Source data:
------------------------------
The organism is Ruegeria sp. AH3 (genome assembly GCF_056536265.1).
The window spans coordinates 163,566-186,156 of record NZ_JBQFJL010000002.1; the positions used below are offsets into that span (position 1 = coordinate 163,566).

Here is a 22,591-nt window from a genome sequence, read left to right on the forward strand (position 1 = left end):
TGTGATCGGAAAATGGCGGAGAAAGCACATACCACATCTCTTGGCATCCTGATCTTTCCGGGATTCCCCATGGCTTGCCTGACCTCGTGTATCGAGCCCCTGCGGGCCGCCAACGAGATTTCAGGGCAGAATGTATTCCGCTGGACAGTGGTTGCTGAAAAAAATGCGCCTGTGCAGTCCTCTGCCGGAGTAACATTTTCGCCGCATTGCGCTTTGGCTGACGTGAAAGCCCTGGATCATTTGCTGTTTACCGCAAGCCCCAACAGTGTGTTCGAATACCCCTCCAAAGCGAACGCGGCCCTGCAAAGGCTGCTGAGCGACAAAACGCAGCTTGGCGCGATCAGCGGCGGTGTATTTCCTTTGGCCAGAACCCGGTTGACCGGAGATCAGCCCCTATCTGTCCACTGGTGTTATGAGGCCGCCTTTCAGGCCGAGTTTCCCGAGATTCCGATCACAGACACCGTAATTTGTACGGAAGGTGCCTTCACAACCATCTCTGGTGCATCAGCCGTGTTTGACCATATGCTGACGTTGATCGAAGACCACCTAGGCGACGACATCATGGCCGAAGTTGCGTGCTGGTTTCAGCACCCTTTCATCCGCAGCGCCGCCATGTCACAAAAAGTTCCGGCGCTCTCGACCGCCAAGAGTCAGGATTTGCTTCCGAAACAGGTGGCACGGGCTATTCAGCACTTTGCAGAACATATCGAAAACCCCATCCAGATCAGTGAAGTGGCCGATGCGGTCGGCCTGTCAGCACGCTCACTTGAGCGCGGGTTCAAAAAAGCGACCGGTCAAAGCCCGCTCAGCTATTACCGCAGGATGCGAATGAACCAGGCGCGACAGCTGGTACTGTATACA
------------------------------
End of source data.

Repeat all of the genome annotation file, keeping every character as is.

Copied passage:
The organism is Ruegeria sp. AH3 (genome assembly GCF_056536265.1).
The window spans coordinates 163,566-186,156 of record NZ_JBQFJL010000002.1; the positions used below are offsets into that span (position 1 = coordinate 163,566).

Here is a 22,591-nt window from a genome sequence, read left to right on the forward strand (position 1 = left end):
TGTGATCGGAAAATGGCGGAGAAAGCACATACCACATCTCTTGGCATCCTGATCTTTCCGGGATTCCCCATGGCTTGCCTGACCTCGTGTATCGAGCCCCTGCGGGCCGCCAACGAGATTTCAGGGCAGAATGTATTCCGCTGGACAGTGGTTGCTGAAAAAAATGCGCCTGTGCAGTCCTCTGCCGGAGTAACATTTTCGCCGCATTGCGCTTTGGCTGACGTGAAAGCCCTGGATCATTTGCTGTTTACCGCAAGCCCCAACAGTGTGTTCGAATACCCCTCCAAAGCGAACGCGGCCCTGCAAAGGCTGCTGAGCGACAAAACGCAGCTTGGCGCGATCAGCGGCGGTGTATTTCCTTTGGCCAGAACCCGGTTGACCGGAGATCAGCCCCTATCTGTCCACTGGTGTTATGAGGCCGCCTTTCAGGCCGAGTTTCCCGAGATTCCGATCACAGACACCGTAATTTGTACGGAAGGTGCCTTCACAACCATCTCTGGTGCATCAGCCGTGTTTGACCATATGCTGACGTTGATCGAAGACCACCTAGGCGACGACATCATGGCCGAAGTTGCGTGCTGGTTTCAGCACCCTTTCATCCGCAGCGCCGCCATGTCACAAAAAGTTCCGGCGCTCTCGACCGCCAAGAGTCAGGATTTGCTTCCGAAACAGGTGGCACGGGCTATTCAGCACTTTGCAGAACATATCGAAAACCCCATCCAGATCAGTGAAGTGGCCGATGCGGTCGGCCTGTCAGCACGCTCACTTGAGCGCGGGTTCAAAAAAGCGACCGGTCAAAGCCCGCTCAGCTATTACCGCAGGATGCGAATGAACCAGGCGCGACAGCTGGTACTGTATACA